US nationals must not be given impunity for
ReligionNewsBlog.com • Saturday February 1, 2003
International Criminal Court : US nationals must not be given impunity for the genocide, crimes against humanity and war crimes
Amnesty International, Jan. 29, 2003 (Press Release)
“No one should have impunity for the worst crimes known to humanity” Amnesty International said today, submitting a petition to all governments urging them not to enter into impunity agreements with the USA.
The petition, signed by 84,598 people from all over the world was opened in September in response to a worldwide campaign launched by the USA against the new International Criminal Court.
To mark the submission of the petition Amnesty International members all over the world are organizing public events against impunity agreements and meeting with government representatives in their capitals.
The USA is requesting governments all over the world to enter into impunity agreements not to surrender US nationals to the International Criminal Court. In many cases, the USA has threatened to withdraw military and other assistance from states if they refuse to enter into impunity agreements.
“These agreements provide impunity because states would violate their obligations under international law to bring those accused of these most serious crimes to justice. The USA does not have legislation making all the crimes in the Rome Statute crimes under US law. Furthermore, the agreements do not include any commitment by the USA to investigate and prosecute these crimes or to extradite suspects to other states able and willing to do so or to the International Criminal Court.”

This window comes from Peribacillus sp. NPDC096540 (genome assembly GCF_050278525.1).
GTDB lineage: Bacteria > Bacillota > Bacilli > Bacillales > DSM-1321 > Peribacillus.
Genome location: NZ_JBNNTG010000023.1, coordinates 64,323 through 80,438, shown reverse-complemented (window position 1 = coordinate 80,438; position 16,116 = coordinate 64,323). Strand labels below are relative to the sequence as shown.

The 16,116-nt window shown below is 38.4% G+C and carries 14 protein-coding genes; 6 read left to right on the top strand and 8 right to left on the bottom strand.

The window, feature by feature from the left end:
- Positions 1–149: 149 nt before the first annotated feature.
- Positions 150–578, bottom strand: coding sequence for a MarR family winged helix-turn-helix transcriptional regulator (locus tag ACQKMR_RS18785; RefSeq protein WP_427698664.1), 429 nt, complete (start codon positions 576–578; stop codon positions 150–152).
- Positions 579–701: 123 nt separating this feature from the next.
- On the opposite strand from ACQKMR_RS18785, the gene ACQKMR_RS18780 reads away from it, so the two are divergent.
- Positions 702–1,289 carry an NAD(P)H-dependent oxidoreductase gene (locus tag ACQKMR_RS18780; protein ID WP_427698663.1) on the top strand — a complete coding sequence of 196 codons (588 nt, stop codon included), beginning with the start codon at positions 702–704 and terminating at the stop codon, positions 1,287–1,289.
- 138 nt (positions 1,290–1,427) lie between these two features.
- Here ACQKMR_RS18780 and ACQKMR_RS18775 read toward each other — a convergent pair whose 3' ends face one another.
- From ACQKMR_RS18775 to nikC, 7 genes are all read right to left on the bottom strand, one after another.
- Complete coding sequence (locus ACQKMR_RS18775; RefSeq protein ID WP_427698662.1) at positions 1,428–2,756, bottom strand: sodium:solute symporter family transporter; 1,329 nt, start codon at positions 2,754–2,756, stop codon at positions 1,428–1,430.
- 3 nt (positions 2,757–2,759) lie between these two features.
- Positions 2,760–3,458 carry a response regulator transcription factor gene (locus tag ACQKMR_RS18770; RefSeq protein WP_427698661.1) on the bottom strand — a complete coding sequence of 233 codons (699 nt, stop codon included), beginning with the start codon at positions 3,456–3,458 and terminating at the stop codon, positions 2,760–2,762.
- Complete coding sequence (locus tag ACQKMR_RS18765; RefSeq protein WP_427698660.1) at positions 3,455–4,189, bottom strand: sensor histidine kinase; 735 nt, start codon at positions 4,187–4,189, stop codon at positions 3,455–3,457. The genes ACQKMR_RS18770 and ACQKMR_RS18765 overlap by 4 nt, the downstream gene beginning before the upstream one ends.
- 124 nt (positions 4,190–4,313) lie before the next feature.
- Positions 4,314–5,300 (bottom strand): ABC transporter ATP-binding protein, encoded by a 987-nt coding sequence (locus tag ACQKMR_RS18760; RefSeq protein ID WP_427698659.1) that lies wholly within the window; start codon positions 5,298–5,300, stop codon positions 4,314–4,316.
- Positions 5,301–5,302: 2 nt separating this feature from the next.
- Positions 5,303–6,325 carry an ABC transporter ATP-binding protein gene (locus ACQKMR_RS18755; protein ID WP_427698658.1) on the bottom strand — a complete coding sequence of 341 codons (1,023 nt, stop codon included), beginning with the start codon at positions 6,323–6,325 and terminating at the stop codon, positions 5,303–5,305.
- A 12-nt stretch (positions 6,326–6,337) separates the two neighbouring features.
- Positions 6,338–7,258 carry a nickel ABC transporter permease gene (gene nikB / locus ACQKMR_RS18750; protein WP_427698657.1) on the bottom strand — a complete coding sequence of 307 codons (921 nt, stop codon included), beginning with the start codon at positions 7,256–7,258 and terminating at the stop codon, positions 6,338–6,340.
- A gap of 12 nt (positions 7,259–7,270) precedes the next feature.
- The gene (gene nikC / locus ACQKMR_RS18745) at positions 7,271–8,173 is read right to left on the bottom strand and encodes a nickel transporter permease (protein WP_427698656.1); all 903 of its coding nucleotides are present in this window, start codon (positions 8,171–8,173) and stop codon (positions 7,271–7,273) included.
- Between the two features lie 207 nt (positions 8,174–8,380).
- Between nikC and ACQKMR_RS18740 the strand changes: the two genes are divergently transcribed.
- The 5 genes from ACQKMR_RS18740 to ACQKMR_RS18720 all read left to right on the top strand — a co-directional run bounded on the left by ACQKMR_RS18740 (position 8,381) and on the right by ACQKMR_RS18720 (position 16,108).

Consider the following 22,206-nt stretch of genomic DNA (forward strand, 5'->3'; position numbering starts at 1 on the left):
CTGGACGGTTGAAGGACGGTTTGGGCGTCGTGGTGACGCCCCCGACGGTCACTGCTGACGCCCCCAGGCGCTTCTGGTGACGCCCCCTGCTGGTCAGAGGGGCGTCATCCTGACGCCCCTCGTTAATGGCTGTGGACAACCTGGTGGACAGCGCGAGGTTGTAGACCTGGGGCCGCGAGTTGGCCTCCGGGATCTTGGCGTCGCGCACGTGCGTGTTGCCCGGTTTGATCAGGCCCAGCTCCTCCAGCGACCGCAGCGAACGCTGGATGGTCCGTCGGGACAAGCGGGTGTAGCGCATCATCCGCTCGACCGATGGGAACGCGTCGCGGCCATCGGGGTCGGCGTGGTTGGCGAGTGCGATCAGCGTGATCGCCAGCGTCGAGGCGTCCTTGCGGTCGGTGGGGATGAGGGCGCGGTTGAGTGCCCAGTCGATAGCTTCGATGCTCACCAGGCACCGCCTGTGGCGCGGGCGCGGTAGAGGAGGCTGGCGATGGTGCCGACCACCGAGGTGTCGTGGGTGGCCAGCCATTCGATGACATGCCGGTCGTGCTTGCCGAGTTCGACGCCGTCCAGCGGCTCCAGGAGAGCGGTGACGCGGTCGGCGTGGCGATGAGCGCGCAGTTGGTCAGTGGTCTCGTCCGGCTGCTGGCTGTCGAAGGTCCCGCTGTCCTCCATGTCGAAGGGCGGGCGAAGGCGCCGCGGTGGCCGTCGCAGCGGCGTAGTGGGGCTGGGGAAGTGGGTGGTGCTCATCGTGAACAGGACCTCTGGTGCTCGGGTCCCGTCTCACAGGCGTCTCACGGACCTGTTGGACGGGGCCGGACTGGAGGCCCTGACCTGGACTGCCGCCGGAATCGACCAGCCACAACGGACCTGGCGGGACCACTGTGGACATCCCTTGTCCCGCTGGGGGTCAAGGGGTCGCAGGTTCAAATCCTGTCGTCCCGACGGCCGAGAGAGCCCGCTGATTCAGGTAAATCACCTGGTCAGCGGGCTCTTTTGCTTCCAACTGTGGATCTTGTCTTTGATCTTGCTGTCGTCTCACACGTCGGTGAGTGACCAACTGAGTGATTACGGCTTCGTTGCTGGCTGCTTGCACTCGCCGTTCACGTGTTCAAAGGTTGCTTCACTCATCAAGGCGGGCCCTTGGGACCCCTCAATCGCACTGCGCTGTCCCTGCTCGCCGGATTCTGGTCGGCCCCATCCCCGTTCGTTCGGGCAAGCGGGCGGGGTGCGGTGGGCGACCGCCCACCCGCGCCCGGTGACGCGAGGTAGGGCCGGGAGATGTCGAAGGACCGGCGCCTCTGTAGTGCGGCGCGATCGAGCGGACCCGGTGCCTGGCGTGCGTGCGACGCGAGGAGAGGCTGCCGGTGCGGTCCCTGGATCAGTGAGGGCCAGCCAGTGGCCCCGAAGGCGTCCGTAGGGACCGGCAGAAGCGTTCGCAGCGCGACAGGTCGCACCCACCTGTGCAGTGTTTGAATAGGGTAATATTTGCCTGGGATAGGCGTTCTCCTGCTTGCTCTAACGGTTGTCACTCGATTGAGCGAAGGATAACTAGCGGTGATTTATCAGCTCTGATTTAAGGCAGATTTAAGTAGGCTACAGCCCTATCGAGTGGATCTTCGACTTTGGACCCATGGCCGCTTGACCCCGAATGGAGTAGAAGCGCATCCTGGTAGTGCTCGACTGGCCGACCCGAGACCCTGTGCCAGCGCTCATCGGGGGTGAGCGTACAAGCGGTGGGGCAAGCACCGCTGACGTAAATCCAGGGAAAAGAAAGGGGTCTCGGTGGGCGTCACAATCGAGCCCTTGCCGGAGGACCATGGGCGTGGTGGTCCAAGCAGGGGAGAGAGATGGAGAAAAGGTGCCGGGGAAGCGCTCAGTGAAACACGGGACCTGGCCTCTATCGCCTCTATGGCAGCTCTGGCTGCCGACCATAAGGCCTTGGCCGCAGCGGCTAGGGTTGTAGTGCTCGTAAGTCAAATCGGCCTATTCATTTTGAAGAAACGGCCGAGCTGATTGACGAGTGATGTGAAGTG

“US fears that the International Criminal Court will be used to bring politically motivated prosecutions against US nationals are unfounded” Amnesty International said, “The International Criminal Court’s statute contains substantive safeguards and fair trials guarantees to ensure that such a situation would not arise.”
The Rome Statute of the International Criminal Court, ratified by 87 countries as of 29 January 2003, entered into force on 1 July 2002. The Court is in the process of being established at its expected that it will become operational in 2003. The election of the 18 judges of the Court will take place on 3-7 February 2003 at the UN Headquarter in New York.
As of 29 January 2003, 18 states: Afghanistan, Djibouti, Dominican Republic, East Timor, El Salvador, Gambia, Honduras, India, Israel, Marshall Islands, Mauritania, Micronesia, Nepal, Palau, Romania, Sri Lanka, Tajikistan and Uzbekistan have signed impunity agreements. None have ratified an impunity agreement. Amnesty International is campaigning as part of the Coalition for the International Criminal Court, with more than 1,000 member organizations around the world, for parliaments in these states to refuse to ratify them.
Do not republish or repost.
Share this article
Read Another Article
Join Religion News Blog at Google+ to comment, share, and follow.